Hungary - Culture Smart!: The Essential Guide to Customs & Culture

Hungary - Culture Smart!: The Essential Guide to Customs & Culture

by Eddy Kester, Brian McLean

Paperback(Second edition)

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Product Details

ISBN-13: 9781857338683
Publisher: Kuperard
Publication date: 01/04/2018
Series: Culture Smart! Series
Edition description: Second edition
Pages: 168
Sales rank: 1,186,192
Product dimensions: 4.30(w) x 6.60(h) x 0.60(d)

About the Author

Brian Mclean and Kester Eddy are British writers who have both lived in Budapest for many years. Each brings specialist knowledge to the book, the former in Hungarian history and culture and the latter in political and economic affairs.

Read an Excerpt



"Hazám, hazám ..."

"Homeland, my homeland, my all! My whole life I owe to thee," sings the troubled medieval patriot Bánk bán in the eponymous 1860 opera by the Hungarian composer Ferenc Erkel. You won't meet a Hungarian who disagrees. People from larger countries may sometimes take theirs for granted, but not people from smaller, more vulnerable countries like Hungary. Patriotism there runs as deep as deep can be.


Hungary is a landlocked country in the center of Europe. Budapest, the capital, lies about 890 miles (1,425 km) from London, 980 miles (1,575 km) from Moscow, 500 miles (800 km) from Rome, and 655 miles (1,050 km) from Istanbul, as the crow flies. Hungary's area of 35,919 square miles (93,032 sq. km) makes it similar in size to Portugal, or to the state of Indiana. It has an irregular egg shape.

Hungary occupies the center of the large, relatively flat Carpathian Basin. It is surrounded by the Alps, the Carpathians, and the Dinaric Alps, but none of these ranges extend into Hungary, where the highest point — the peak of Kékes-teto, 60 miles (95 km) east of Budapest — is only 3,326 feet (1,014 m) above sea level. Going clockwise, the countries across Hungary's 1,377 miles (2,217 km) of frontier are Austria, Slovakia, Ukraine, Romania, Serbia, Croatia, and Slovenia.

The Danube, Europe's second-longest river after the Volga, arrives from Slovakia and follows the border east, before turning due south to bisect the country and enter Serbia. The part of Hungary to the west of it is called Transdanubia (Dunántúl). To the east lie the Northern Uplands (Északi hegység) and the Great Plain (Alföld).

Transdanubia has three major lakes, all shallow and fringed with reeds. The largest by far is Balaton (232 square miles, or 600 sq. km). The second is Ferto (Neusiedlersee), straddling the border with Austria. Between Balaton and Budapest lies Lake Velence.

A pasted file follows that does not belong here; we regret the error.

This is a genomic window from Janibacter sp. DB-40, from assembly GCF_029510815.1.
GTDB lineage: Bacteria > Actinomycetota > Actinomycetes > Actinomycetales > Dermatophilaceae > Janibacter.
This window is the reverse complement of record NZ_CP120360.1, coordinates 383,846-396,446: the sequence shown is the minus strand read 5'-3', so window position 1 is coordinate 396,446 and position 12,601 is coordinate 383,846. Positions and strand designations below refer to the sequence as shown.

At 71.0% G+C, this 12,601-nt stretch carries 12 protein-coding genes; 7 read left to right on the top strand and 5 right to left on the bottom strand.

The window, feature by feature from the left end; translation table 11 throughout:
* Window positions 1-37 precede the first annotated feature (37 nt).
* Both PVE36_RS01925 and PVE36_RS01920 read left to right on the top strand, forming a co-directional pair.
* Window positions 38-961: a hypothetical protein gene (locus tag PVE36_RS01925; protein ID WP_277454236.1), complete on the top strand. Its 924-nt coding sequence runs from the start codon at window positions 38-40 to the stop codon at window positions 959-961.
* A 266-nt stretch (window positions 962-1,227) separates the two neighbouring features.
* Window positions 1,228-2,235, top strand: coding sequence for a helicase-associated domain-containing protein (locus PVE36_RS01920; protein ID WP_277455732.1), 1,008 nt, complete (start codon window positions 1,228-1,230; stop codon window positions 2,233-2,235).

The main ranges of hills in Hungary form an almost straight line from southwest to northeast, from the Balaton Uplands to Buda Hills and continuing on the opposite side of the Danube as the Northern Uplands. The western border with Austria runs through Alpine foothills.

Badacsony, overlooking Lake Balaton, is one of several obvious extinct volcanoes in Hungary, but there are no active ones today. No earthquake recorded in the territory of present-day Hungary has had a magnitude greater than 6 on the Richter scale. The last earthquake fatality was in 1956 at Dunaharaszti, south of Budapest, when a makeshift house collapsed.

The population of Hungary peaked at around 10.7 million in 1981 (similar to that of Ohio or Illinois), but has since fallen to 9.8 million (January, 2016). The population density of 274 per square mile (106 per sq. km), is less than half that of Germany or the UK, but over three times that of the USA.


Hungary is said to have a temperate climate, but you could be fooled sometimes. The variability of the weather is explained by the position of the country, at the junction of the Maritime, Continental, and Mediterranean climatic zones. There seems to be a trend toward greater variation within the country, and from year to year, in both temperature and rainfall.

Most parts of Hungary have a mean annual temperature of between 50° and 52°F (10°–11°C), though in the last decade the areas exceeding 11°C have increased, particularly in the south of Hungary. The mean temperature is hottest in July (69°F, 20.5°C) and coldest in January (30°F, -1°C), but these averages may include hot days at 90°–104°F (33°–40°C) and cold nights at - 15°–20°F (-26°–29°C), respectively. Local mean monthly temperatures in 2015 ranged between 23°F (-5.0°C) in January in the northern hills to 75°F (24°C) in the southeast during July and August. The trend over the last forty years has been slightly upward, in line with global warming. The six months between September 2015 and March 2016 saw record high temperatures set on numerous days across the country.